Pics of the Day: March 18th 2019 – Bajaj Pulsar RS 200

Sexy Turkish “landscape architect” Buse Kul shows off her new oxygenated blone hair riding her black Bajaj Pulsar RS200 (August-September 2018)

The Pulsar RS 200 is Bajaj’s first and only fully faired motorcycle. Launched in late-2015, the bike got modern bits similar to the NS 200 but ushered in fuel-injection, which bumped power up by 1PS. The bike, though, came with a polarising design and the loud graphics did not help matters either. The Pulsar RS 200 receives its second update in the form of a revised engine to comply with BS-IV norms that will come into effect from April 2017. Bajaj also took the opportunity to refresh, or rather clean up the aesthetics to make the bike easy on the eyes. Actually matching the motorbike to this great girl makes even easier on the eyes …

Buse Kul & Bajaj Pulsar RS 200 on Ridin'GirlsBlog
Buse Kul & Bajaj Pulsar RS 200 on Ridin'GirlsBlog
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The Bajaj Pulsar is a motorcycle brand owned by Bajaj Auto in India. The two wheeler was developed by the product engineering division of Bajaj Auto in association with Tokyo R&D, and later with motorcycle designer Glynn Kerr. Currently there are six variants available, with engine capacities of 135 cc, 150 cc, 180 cc, 200 cc, 220 cc and 400 cc (Renamed Dominar before release). Earlier it was also offered with a 200 cc DTS-i oil cooled engine, which now has been discontinued. Instead a new version Pulsar 200NS was launched in 2009. However Pulsar 200NS production was discontinued in August 2015 (reintroduced in early 2017 with BS IV Emission compliance and renamed the NS200). With average monthly sales of around 86,000 units in 2011, Pulsar claimed a 2011 market share of 47% in its segment. By April 2012, more than five million units of Pulsar were sold. In 2018, they celebrated selling over 1 crore Pulsars backed an exclusive TV commercial and a marquee ride to in 6 cities to write “PULSAR” on a pre-defined route.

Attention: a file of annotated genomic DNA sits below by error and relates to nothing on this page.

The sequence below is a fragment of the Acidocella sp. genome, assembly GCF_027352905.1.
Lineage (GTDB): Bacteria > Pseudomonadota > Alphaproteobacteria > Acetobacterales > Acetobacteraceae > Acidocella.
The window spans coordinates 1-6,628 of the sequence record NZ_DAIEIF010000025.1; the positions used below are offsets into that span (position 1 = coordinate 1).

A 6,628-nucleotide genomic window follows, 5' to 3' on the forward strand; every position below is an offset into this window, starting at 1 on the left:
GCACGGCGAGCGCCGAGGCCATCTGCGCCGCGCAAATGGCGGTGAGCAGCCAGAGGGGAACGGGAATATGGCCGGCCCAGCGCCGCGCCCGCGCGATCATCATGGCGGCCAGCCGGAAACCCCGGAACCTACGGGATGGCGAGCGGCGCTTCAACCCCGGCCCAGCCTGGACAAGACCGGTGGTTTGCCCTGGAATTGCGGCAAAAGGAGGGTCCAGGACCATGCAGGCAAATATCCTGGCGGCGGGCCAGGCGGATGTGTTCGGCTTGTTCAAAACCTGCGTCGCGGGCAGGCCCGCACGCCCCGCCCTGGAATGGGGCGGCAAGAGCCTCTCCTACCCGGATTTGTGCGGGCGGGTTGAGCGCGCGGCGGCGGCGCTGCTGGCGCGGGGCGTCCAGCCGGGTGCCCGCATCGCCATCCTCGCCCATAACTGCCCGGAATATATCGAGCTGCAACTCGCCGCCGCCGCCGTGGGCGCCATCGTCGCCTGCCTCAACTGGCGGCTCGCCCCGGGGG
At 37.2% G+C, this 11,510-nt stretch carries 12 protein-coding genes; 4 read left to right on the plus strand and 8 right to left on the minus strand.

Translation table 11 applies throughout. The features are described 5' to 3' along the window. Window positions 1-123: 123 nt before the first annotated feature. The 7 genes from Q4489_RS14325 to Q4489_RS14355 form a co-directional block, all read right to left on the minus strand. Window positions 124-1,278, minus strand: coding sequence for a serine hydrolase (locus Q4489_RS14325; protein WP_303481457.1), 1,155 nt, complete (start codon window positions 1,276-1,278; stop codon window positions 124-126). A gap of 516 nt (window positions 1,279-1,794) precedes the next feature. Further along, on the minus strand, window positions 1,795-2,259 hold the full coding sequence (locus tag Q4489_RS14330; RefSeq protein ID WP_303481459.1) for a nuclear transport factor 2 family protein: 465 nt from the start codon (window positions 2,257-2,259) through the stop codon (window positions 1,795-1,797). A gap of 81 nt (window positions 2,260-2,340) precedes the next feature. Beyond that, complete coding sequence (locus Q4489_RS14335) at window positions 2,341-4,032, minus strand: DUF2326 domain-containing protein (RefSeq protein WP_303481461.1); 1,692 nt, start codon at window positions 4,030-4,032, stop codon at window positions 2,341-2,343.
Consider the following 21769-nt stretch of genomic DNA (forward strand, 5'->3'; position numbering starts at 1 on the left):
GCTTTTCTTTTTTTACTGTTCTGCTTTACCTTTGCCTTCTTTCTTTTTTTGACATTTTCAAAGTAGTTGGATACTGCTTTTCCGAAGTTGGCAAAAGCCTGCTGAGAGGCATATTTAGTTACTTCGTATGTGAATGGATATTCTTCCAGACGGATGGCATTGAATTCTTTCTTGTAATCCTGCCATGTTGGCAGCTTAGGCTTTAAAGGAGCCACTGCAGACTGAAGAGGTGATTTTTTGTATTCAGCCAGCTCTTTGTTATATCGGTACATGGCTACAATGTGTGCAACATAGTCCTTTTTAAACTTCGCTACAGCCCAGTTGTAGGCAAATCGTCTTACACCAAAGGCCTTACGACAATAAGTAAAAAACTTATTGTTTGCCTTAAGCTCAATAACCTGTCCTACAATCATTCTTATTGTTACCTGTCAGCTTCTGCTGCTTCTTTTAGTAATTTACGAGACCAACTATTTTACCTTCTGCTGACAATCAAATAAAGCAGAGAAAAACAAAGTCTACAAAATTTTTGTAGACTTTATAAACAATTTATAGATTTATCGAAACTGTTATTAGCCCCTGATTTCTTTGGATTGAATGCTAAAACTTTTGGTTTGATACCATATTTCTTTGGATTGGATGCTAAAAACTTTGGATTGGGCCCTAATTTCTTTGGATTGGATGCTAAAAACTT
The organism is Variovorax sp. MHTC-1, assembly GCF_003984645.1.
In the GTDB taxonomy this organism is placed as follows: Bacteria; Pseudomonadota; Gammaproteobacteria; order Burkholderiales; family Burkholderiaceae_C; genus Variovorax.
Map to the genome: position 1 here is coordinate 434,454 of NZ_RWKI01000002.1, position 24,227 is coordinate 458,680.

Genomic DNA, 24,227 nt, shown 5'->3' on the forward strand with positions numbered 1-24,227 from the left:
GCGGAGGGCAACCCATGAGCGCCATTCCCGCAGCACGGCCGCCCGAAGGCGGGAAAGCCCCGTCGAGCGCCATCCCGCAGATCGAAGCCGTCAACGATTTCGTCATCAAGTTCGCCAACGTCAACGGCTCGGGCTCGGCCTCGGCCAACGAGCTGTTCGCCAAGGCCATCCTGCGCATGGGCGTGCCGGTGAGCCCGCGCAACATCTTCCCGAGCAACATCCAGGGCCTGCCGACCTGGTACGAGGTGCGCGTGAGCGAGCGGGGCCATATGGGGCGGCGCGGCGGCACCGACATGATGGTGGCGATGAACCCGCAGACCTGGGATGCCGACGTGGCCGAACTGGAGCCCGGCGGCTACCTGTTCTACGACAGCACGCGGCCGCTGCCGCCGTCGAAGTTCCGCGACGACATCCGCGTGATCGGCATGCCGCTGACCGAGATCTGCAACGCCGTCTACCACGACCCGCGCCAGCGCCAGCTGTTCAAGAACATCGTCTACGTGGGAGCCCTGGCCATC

Before the introduction of the Pulsar, the Indian motorcycle market trend was towards fuel efficient, small capacity motorcycles (that formed the 80–125 cc class). Bigger motorcycles with higher capacity virtually did not exist (except for Royal Enfield Bullet with 350cc and 500cc variants). The launch and success of Hero Honda CBZ in 1999 showed that there was demand for performance bikes. Bajaj took the cue from there on and launched the Pulsar twins (150cc and 180cc) in India on 24 November 2001. Since the introduction and success of Bajaj Pulsar, Indian youth began expecting high power and other features from affordable motorcycles.

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